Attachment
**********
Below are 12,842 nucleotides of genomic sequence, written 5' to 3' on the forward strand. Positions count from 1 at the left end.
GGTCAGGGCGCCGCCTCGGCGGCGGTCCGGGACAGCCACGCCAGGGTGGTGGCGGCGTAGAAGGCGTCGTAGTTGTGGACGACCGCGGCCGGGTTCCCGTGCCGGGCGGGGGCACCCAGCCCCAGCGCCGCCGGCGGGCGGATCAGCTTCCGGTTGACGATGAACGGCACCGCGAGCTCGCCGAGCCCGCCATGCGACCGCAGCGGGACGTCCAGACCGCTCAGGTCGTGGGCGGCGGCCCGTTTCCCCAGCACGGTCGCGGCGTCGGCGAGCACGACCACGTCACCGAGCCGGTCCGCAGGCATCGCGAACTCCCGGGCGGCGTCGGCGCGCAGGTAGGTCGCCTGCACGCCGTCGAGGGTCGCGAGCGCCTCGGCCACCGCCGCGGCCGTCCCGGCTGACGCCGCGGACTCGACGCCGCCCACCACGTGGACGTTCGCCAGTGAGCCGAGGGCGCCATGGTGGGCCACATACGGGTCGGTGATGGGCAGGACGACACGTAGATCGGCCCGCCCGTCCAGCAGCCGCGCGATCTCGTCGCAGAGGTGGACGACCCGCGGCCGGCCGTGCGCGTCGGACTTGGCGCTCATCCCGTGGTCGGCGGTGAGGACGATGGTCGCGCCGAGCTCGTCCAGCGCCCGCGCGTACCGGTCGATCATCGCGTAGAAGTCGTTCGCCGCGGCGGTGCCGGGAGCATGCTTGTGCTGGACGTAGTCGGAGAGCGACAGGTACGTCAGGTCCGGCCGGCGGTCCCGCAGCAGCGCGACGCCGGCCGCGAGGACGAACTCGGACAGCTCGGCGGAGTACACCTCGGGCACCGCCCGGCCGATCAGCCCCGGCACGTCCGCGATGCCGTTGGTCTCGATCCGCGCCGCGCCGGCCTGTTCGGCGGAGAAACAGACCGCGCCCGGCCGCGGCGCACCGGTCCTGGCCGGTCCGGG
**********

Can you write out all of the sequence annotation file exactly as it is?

Below are 12,842 nucleotides of genomic sequence, written 5' to 3' on the forward strand. Positions count from 1 at the left end.
GGTCAGGGCGCCGCCTCGGCGGCGGTCCGGGACAGCCACGCCAGGGTGGTGGCGGCGTAGAAGGCGTCGTAGTTGTGGACGACCGCGGCCGGGTTCCCGTGCCGGGCGGGGGCACCCAGCCCCAGCGCCGCCGGCGGGCGGATCAGCTTCCGGTTGACGATGAACGGCACCGCGAGCTCGCCGAGCCCGCCATGCGACCGCAGCGGGACGTCCAGACCGCTCAGGTCGTGGGCGGCGGCCCGTTTCCCCAGCACGGTCGCGGCGTCGGCGAGCACGACCACGTCACCGAGCCGGTCCGCAGGCATCGCGAACTCCCGGGCGGCGTCGGCGCGCAGGTAGGTCGCCTGCACGCCGTCGAGGGTCGCGAGCGCCTCGGCCACCGCCGCGGCCGTCCCGGCTGACGCCGCGGACTCGACGCCGCCCACCACGTGGACGTTCGCCAGTGAGCCGAGGGCGCCATGGTGGGCCACATACGGGTCGGTGATGGGCAGGACGACACGTAGATCGGCCCGCCCGTCCAGCAGCCGCGCGATCTCGTCGCAGAGGTGGACGACCCGCGGCCGGCCGTGCGCGTCGGACTTGGCGCTCATCCCGTGGTCGGCGGTGAGGACGATGGTCGCGCCGAGCTCGTCCAGCGCCCGCGCGTACCGGTCGATCATCGCGTAGAAGTCGTTCGCCGCGGCGGTGCCGGGAGCATGCTTGTGCTGGACGTAGTCGGAGAGCGACAGGTACGTCAGGTCCGGCCGGCGGTCCCGCAGCAGCGCGACGCCGGCCGCGAGGACGAACTCGGACAGCTCGGCGGAGTACACCTCGGGCACCGCCCGGCCGATCAGCCCCGGCACGTCCGCGATGCCGTTGGTCTCGATCCGCGCCGCGCCGGCCTGTTCGGCGGAGAAACAGACCGCGCCCGGCCGCGGCGCACCGGTCCTGGCCGGTCCGGG